action’. We were able to inspire over 200 girls by sharing our personal stories, having an informal dialogue, answering questions and touring the James Webb Space Telescope.

ARE WE DOING ENOUGH TO INSPIRE YOUNG WOMEN TO CONSIDER STEM CAREERS, AND WHY? I am not satisfied with where we are, and that is largely because the challenge is so broad. It really is a pipeline problem, with each part of the leaky pipeline presenting a different challenge. We need to inspire girls to consider a STEM career, then we need to make sure she is encouraged at all levels of her education and made to feel welcome and safe, then we need to make sure she is hired into challenging STEM jobs and paid fairly. We need to support her with work-life balance throughout her career. Men need these same things, so if we create them for women and other underrepresented groups, men will also benefit. What I think is the best kept secret is that STEM careers are amazing; you get to work on problems that really help humanity, from studying cures for cancer, to understanding life’s origins, to understanding the nature of black holes and galaxy formation, to measuring change on Earth’s ice sheets that will lead to sea level rise. So we also need to work to inject some of the fun and excitement of STEM careers into education; it is about solving big, important puzzles that make life on this planet better, and move us off of it into the future! April 2016


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FEATURE: CLASSROOMS OF TOMORROW Technology is driving schools to turn tradition on its head

FROM BENCHES TO BEAN BAGS Imagine letting children decide and then justify, on being challenged by their teacher, where and how they can learn best: on the stairs, under the table, sunk in a bean bag? Do they want to sit, stand up or stretch out on the floor? Are they allowed to write on the tables, walls and windows as well as the whiteboard? This is reality in a growing number of schools, and as Richard Doughty discovers, realising remarkable academic results


erried rows of desks, hard bench seats, gloomy, boxlike classrooms, draughty corridors and, more recently, an electronic whiteboard to replace the traditional blackboard loom large only too often when we recall our school learning experience. “Sit up, don’t talk, and listen!” was the teacher’s mantra. But for the next generation that’s starting to change. Thanks to a technology revolution that has spawned lightweight laptops, tablets, smartphones and vastly improved WiFi systems, innovative schools are beginning to opt for radical new classroom layouts, moving away from issuing one standard piece of kit to pupils in favour of bring your own device (BYOD). Rather than schools making pupils fit the environment, as they have done for centuries, technology is driving schools to turn tradition on its head. 12

What would seem pure anarchy to many teachers just 10 years ago is proving a remarkably successful learning strategy for pioneering schools across the UK.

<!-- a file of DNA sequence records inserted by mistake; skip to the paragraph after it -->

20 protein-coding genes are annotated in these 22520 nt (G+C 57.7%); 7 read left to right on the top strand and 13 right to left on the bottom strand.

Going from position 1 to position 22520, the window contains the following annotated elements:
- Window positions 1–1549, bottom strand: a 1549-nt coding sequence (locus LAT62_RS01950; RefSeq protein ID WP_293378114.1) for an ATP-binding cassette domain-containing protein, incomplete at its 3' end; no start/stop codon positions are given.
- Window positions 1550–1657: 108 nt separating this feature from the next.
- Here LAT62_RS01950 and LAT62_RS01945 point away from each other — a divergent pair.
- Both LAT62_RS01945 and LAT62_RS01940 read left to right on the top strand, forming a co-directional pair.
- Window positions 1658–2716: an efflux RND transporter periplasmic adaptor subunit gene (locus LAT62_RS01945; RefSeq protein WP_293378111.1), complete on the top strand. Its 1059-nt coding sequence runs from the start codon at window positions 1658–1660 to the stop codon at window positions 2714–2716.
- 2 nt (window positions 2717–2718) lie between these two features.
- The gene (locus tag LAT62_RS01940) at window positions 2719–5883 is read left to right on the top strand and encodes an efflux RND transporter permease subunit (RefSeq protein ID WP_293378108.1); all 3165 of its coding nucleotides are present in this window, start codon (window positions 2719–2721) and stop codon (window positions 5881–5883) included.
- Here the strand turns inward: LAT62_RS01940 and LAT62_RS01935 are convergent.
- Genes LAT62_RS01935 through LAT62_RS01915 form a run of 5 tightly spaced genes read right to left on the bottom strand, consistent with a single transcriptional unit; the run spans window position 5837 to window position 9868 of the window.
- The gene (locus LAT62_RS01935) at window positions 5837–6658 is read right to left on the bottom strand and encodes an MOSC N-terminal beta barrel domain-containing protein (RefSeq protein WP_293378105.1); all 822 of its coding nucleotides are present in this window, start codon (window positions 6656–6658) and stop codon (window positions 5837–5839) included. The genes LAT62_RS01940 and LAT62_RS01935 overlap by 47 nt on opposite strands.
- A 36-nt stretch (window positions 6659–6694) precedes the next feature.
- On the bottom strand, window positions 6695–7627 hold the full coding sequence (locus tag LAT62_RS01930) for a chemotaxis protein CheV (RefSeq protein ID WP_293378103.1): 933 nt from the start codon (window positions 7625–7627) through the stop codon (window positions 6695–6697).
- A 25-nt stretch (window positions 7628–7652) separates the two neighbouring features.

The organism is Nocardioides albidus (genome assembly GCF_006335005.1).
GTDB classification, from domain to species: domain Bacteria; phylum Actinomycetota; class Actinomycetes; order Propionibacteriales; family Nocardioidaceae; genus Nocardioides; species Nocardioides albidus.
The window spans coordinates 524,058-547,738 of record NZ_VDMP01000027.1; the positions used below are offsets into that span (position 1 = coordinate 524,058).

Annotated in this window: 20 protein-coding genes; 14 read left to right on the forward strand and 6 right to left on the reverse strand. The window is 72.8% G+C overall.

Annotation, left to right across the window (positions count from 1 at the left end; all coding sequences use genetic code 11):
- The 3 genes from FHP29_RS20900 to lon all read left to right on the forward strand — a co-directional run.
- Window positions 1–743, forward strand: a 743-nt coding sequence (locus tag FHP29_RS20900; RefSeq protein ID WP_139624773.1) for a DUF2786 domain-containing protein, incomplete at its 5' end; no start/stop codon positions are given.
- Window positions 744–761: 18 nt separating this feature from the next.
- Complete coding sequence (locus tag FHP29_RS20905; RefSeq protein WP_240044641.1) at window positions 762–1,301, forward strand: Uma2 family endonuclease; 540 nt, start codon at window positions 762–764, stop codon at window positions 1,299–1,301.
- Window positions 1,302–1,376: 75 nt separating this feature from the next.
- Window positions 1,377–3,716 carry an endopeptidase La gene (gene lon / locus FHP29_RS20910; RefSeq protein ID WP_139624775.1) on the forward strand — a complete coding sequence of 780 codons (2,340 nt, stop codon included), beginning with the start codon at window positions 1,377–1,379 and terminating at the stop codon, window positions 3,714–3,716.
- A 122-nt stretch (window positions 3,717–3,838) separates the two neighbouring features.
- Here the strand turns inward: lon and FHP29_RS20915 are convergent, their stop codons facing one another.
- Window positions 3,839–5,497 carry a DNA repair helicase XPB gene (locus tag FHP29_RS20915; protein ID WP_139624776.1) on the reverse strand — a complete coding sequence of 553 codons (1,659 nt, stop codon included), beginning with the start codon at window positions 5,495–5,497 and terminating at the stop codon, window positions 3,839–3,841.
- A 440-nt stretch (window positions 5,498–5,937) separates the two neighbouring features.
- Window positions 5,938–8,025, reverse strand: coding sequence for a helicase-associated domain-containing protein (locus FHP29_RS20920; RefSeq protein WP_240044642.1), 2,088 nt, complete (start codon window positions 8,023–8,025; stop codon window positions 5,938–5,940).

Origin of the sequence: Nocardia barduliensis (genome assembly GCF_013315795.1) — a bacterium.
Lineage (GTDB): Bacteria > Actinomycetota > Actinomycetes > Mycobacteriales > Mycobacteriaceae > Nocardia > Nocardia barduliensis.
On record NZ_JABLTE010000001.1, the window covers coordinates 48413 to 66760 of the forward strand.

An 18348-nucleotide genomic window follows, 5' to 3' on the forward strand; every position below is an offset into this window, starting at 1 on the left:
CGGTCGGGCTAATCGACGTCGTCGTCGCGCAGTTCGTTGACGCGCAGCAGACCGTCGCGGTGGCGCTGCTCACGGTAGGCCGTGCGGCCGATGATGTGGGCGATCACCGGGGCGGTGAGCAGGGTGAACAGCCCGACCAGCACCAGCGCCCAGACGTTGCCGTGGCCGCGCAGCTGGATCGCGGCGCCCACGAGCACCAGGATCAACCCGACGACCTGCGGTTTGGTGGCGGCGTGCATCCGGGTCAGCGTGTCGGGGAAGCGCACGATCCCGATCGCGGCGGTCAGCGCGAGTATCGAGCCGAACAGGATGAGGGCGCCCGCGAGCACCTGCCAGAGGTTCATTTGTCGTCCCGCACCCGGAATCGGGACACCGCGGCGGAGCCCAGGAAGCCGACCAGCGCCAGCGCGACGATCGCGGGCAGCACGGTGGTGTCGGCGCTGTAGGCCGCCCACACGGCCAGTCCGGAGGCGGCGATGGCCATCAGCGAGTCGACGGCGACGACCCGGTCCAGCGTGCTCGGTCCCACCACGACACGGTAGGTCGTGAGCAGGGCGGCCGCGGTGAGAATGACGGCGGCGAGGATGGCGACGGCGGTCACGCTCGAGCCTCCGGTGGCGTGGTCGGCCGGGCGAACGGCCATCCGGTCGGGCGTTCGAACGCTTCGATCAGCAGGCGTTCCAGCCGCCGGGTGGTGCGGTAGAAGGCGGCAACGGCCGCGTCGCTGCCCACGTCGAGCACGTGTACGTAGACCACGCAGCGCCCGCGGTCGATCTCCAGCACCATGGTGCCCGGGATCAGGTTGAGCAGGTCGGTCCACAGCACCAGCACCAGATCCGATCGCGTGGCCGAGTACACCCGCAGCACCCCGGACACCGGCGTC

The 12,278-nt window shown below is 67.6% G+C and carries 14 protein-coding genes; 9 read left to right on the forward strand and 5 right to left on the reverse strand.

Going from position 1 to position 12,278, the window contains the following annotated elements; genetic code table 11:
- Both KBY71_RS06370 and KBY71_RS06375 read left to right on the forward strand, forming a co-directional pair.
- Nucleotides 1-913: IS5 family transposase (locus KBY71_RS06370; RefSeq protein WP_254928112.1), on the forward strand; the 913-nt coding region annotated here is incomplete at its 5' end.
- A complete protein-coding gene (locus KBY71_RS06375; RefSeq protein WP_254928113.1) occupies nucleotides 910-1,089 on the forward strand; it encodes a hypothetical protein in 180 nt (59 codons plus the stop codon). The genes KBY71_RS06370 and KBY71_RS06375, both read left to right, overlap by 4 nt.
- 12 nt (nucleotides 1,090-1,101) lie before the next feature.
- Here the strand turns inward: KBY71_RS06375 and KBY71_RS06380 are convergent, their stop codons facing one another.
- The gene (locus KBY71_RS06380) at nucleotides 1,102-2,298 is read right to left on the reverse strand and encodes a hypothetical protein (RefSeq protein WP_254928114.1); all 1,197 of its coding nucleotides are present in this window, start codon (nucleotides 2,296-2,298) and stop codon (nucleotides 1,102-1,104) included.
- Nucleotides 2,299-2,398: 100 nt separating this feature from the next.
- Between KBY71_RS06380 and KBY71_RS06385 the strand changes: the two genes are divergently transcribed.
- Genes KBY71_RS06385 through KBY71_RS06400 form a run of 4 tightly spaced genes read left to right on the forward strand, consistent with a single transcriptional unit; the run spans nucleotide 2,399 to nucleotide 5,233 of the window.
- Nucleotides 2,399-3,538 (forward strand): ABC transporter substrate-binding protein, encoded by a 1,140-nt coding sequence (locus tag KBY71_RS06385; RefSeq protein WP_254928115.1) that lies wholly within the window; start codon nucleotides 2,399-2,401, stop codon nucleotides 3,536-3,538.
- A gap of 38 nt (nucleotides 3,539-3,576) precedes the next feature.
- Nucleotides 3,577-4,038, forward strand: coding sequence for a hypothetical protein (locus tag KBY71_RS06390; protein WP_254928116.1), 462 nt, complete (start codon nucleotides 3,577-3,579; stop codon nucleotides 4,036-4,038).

SUCCESSFUL ANARCHY One of them is Croydon’s three-form entry West Thornton Primary Academy. Three years ago walls dividing the three Year 4 classrooms were knocked down, creating a large, open-plan, flexible learning environment for 90 children to do all their learning in a range of different learning spaces and groupings. Teaching is based on the Early Years pattern of group-focused learning led by one adult, with other children working independently on a range of tasks. Other teachers take on a floating, supporting role, intervening and giving guidance to prevent independent learners going off track. Mobile technology – a mix of iPads, laptops and

PCs – is at the heart of it. Seven years ago the school got rid of its IT suite; it realised technology had to be there when you need it, not when you can book it. “The children use ICT all the time like picking up a pencil,” notes head teacher Diane Pumphrey. “They choose the kit they think is best for the job.” Also, writable surfaces are everywhere. Children take notes by writing out their thoughts on a table, window or wall and then photograph them to file. Bournemouth University Professor Stephen Heppell, an expert on online education and learning spaces who supports forward-thinking schools like West Thornton, says children love to write on such surfaces “because of a sense of audience and collaboration... Immediately they have a basis for conversation and discussion, an awareness of each others’ work and impact.”

Says Pumphrey: “We encourage [students] to make simple choices. If a child’s presentation in a book is good, they can stay learning where they are. We give them a lot of choice about things we think don’t actually matter. ”

IMPROVING BEHAVIOUR Giving pupils choice has meant the sort of poor behaviour that is guaranteed to wear out teachers has gone. “But we don’t offer choice over standards of work and they have to do it by a certain time,” adds Pumphrey. “In fact, the strategy has worked so well that we know we could never put them back in a box.” As the pupils have progressed through West Thornton, similar though different environments have been created for Years 5 and 6. This year it’s Year 3’s turn, though the flexible style of group teaching is now used throughout the school, open plan or not.